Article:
Amniotic Fluid Organoids: Unveiling Fetal Development

The innovative concept of obtaining fetal cells from amniotic fluid for research is truly revolutionary, asserts Oren Pleniceanu, lead of the Kidney Research Center at Sheba Medical Center and Tel-Aviv University, specializing in stem cell biology and has been studying organoids evolved from amniotic fluid. Pleniceanu describes the extraction process akin to an uncomplicated biopsy even while acknowledging that specific identification of these cells remains a challenge.

Studies have previously revealed that amniotic fluid consists of fetal cells, providing physicians with the ability to diagnose pre-birth disorders such as Down syndrome or sickle-cell disease through a procedure called amniocentesis, where a sample of the fluid is collected. However, as Mattia Gerli, a stem cell biologist from University College London and a contributor to research recently published in Nature Medicine, points out, most of these cells, approximately 95%, are dead, discarded by the fetus. Yet, their study focused on the minor percentage of living cells within the amniotic fluid.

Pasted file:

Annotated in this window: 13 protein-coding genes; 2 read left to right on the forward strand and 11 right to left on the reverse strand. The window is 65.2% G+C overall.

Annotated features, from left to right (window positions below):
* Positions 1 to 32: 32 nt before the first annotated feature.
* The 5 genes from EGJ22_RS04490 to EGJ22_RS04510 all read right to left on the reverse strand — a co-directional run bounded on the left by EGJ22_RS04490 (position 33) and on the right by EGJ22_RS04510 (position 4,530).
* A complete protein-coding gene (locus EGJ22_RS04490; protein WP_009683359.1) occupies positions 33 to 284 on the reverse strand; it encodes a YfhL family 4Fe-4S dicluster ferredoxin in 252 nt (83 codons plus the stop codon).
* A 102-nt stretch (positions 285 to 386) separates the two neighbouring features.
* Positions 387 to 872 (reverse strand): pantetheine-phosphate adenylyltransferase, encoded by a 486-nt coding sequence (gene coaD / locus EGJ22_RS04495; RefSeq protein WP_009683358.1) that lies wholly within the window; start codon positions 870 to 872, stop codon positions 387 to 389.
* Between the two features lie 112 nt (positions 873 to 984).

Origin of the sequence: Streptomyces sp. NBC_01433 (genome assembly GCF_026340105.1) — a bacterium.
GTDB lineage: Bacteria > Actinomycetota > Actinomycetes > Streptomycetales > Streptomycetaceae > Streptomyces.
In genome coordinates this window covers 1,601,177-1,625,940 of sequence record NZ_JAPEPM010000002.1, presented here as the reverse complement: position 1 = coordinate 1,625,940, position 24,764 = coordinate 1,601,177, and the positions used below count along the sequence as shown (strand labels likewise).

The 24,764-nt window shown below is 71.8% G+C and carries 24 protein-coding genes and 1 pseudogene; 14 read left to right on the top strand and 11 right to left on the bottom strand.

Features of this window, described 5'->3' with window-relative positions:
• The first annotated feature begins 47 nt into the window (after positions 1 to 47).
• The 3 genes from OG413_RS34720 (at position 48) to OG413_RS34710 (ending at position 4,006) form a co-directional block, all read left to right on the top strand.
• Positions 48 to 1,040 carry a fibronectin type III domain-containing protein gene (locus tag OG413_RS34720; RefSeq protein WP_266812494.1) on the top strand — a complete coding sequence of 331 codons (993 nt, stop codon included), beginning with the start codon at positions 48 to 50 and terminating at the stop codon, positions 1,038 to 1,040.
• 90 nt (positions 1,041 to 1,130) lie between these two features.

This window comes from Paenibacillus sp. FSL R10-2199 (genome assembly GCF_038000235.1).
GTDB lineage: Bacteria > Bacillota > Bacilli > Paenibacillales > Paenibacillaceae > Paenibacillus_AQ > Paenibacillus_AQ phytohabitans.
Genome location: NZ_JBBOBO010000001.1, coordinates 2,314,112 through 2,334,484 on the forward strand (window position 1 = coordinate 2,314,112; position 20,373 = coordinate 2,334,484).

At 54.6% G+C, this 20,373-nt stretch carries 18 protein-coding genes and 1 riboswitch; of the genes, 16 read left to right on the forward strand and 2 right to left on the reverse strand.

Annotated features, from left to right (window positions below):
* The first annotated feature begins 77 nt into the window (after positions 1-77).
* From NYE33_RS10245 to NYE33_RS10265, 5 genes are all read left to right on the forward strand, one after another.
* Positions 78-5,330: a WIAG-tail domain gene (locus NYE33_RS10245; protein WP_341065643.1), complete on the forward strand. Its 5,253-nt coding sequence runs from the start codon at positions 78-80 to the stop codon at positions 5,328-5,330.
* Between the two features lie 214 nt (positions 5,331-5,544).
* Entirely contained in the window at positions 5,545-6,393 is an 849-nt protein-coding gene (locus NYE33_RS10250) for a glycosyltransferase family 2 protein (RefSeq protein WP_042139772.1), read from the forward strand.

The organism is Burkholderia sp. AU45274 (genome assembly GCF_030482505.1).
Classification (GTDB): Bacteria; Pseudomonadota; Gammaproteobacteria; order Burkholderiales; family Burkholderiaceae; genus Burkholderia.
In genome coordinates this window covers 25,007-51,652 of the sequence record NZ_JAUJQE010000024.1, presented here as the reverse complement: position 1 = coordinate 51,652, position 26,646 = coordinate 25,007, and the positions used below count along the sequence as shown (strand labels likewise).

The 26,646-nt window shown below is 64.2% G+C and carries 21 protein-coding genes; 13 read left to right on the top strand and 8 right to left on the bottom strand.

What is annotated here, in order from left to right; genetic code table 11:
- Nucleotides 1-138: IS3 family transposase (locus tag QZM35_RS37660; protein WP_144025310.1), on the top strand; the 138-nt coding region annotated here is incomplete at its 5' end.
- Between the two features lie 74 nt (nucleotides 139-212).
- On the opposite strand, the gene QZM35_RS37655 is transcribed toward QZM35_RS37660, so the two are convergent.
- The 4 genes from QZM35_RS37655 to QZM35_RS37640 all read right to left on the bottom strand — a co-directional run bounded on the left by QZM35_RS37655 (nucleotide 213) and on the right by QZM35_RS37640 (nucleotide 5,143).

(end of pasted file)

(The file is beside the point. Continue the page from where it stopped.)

The task initially involved identifying the types of cells present and using single-cell sequencing to trace their origins. Subsequently, the researchers experimented with a 3D culture, inserting three types of progenitor cells related to kidney, lung, and small intestine to discern if organoids were formed. Paolo De Coppi, a pediatric surgeon from University College London and Great Ormond Street Hospital, and a research coauthor, described the procedure as surprisingly straightforward, merely placing the cells into a gel droplet.

The research was successful. The organoids not only grew but also exhibited characteristics of the tissue from which they originated. An instance from the study revealed that lung organoids developed cilia, beating hair-like structures typical in lungs, within a few weeks.